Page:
“entry and service fees are charged at most national parks and national historic sites, where revenues are kept to support visitor services and facilities. This means that every time you visit a park or site, you are investing in its future — and in a legacy for future generations.”

“The tolls arbitrarily imposed on the Morley reserve Monday went straight into the pockets of the band members who collected them. And the only legacy they left was one of anger and frustration among the drivers who, through no fault of their own, had to ransom themselves so they could continue their travels. One Stoney band member who felt bad about the tolls said she heard of individuals making up to $500 from them.

“Premier Rachel Notley’s reaction was puzzling, as she claimed the Morley residents

“have rights on their reserve land akin to, or greater than, certainly private property owners.”

Since the land is communal — because aboriginal culture doesn’t traditionally recognize land ownership — the rights would not be akin to those of private property owners, who anyway can’t charge tolls when someone crosses their land.

“Stoney tribal administrator Ken Christensen needs to rethink his position that

“nobody did anything wrong in collecting a toll.”

Imposing a toll was clearly wrong, especially given the circumstances. If people had been short-cutting through the reserve in their haste to get to a festival, that would be one thing, but for band members to profit from a death in a highway accident is execrable.

“It’s interesting that the band welcomes people onto the reserve to visit a restaurant, tourist attraction or other business, but otherwise, outsiders are trespassing. The band members’ behaviour Monday was shameful opportunism. Hopefully, in the cooler light of day, they will rethink it.”

–‘The Stoneys’ shameful opportunism’,


(Nathan Godfrey CBC).
(Nathan Godfrey CBC).

“Premier Rachel Notley says the province has NO JURISDICTION over a toll charged to motorists detouring through the Morley reserve Monday, after an accident closed a portion of the Trans-Canada Highway.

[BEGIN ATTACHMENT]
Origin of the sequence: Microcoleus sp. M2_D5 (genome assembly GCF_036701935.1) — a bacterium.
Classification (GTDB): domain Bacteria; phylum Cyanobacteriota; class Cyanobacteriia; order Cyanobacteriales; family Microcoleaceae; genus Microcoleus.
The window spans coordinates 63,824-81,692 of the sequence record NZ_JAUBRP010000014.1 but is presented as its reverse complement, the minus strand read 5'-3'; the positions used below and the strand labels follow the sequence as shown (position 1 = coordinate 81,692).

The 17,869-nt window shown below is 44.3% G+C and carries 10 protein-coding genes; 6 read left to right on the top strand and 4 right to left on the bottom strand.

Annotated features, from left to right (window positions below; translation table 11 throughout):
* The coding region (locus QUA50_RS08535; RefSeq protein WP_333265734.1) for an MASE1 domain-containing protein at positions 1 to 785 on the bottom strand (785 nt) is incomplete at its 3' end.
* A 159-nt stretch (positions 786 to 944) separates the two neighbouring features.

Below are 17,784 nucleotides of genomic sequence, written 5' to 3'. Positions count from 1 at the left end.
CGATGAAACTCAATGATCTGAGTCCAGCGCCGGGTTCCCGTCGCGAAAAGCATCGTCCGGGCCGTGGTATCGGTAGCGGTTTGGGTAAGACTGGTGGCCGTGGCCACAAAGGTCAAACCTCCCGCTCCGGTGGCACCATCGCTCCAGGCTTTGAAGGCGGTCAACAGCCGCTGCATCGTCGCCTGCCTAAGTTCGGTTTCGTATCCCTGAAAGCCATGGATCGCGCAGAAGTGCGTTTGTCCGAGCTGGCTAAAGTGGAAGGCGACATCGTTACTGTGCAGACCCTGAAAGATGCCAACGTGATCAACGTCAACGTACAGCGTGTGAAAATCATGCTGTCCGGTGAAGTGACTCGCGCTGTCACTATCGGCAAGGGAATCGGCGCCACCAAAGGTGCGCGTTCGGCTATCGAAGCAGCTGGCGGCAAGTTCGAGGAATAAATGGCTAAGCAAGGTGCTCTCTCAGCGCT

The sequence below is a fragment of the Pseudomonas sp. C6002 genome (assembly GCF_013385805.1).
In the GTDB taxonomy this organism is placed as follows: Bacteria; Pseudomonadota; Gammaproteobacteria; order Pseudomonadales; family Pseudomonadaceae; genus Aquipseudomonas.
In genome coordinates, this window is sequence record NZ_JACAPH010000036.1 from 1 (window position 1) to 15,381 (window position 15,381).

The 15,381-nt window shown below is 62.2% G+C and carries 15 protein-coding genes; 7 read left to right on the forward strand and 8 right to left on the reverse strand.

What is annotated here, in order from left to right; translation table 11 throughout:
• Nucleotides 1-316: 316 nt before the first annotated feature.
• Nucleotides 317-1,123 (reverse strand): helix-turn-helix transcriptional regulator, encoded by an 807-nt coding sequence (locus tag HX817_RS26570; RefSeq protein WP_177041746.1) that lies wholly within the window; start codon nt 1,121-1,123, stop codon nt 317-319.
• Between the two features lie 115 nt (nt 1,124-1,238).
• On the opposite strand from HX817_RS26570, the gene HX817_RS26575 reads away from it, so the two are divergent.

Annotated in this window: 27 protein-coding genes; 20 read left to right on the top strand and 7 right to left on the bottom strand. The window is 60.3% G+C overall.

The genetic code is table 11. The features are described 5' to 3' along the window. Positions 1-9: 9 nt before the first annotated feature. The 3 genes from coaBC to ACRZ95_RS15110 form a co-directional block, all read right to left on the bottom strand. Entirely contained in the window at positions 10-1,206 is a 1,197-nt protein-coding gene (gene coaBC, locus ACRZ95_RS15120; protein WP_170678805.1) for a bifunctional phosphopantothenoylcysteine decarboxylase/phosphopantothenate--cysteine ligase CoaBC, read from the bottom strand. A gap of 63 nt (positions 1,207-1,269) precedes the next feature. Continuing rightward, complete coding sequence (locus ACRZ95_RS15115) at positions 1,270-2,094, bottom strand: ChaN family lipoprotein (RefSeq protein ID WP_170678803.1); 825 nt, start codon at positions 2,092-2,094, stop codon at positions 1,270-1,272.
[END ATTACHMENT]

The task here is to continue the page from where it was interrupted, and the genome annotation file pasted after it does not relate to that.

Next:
“What I’ve been advised by our transportation officials is that we were put into a position where that was the only possible detour that we could use, and that’s unfortunate, but that was what it was,” she told reporters in a scrum Tuesday evening.

“We have to acknowledge that ‘FIRST NATIONS’ HAVE RIGHTS ON THEIR RESERVE LAND akin to, or GREATER THAN, certainly PRIVATE PROPERTY OWNERS. And you know, they are going to make those decisions and we don’t have jurisdiction on that… {END RACE BASED LAW…}

“Hopefully {?}, we won’t be in a position where we have to detour on that specific point on the highway in the future,” Notley said.

“Stoney Tribal administrator Ken Christensen told ‘CTV News’ that…motorists using the reserve as a detour route were trespassing and could have been charged.”

“Many drivers were upset when they encountered blockades and were asked to pay $20…

“The Highway 1 crash between a semi-trailer truck and a minivan claimed the life of an 86-year-old woman and injured six other people… The eastbound lanes of the Trans-Canada were closed for about eight hours while police investigated and the debris was cleared.

“Some drivers, trying to get around the traffic jam, turned onto roads leading to the Stoney Indian Reserve.

“Stoney Tribal administrator Ken Christensen told CTV News that

“In my opinion, nobody did anything wrong in collecting a toll. ‘Nation’ members own the reserve {No, they don’t; that’s why it’s administered through the ‘Indian Act’, and why residents can’t sell their land} and people were illegally, I want to emphasize, illegally were on the reserve, using it as a detour route. So, the fact that a few ‘nation’ members pocketed a few dollars doesn’t bother me at all.”

–‘Premier says detour onto reserve land unfortunate; motorists faced $20 toll’,
James Wood, Calgary Herald, August 25, 2015 {CAPS added}


And finally, this is yet another Treaty violation — This reserve is covered by Treaty 7:


“And the undersigned Blackfeet, Blood, Piegan and Sarcee Head Chiefs and Minor Chiefs, and Stony Chiefs and Councillors on their own behalf and on behalf of all other Indians inhabiting the Tract within ceded do hereby solemnly promise and engage to strictly observe this Treaty, and also to conduct and behave themselves as good and loyal subjects of Her Majesty the Queen. They promise and engage that they will, in all respects, obey and abide by the Law, that they will maintain peace and good order between each other and between themselves and other tribes of Indians, and between themselves and others of Her Majesty’s subjects, whether Indians, Half Breeds or Whites, now inhabiting, or hereafter to inhabit, any part of the said ceded tract; and that THEY WILL NOT molest the person or property of any inhabitant of such ceded tract, or the property of Her Majesty the Queen, or INTERFERE WITH OR TROUBLE ANY PERSON, PASSING OR TRAVELLING THROUGH THE SAID TRACT OR ANY PART THEREOF, and that they will assist the officers of Her Majesty in bringing to justice and punishment any Indian offending against the stipulations of this Treaty, or infringing the laws in force in the country so ceded.”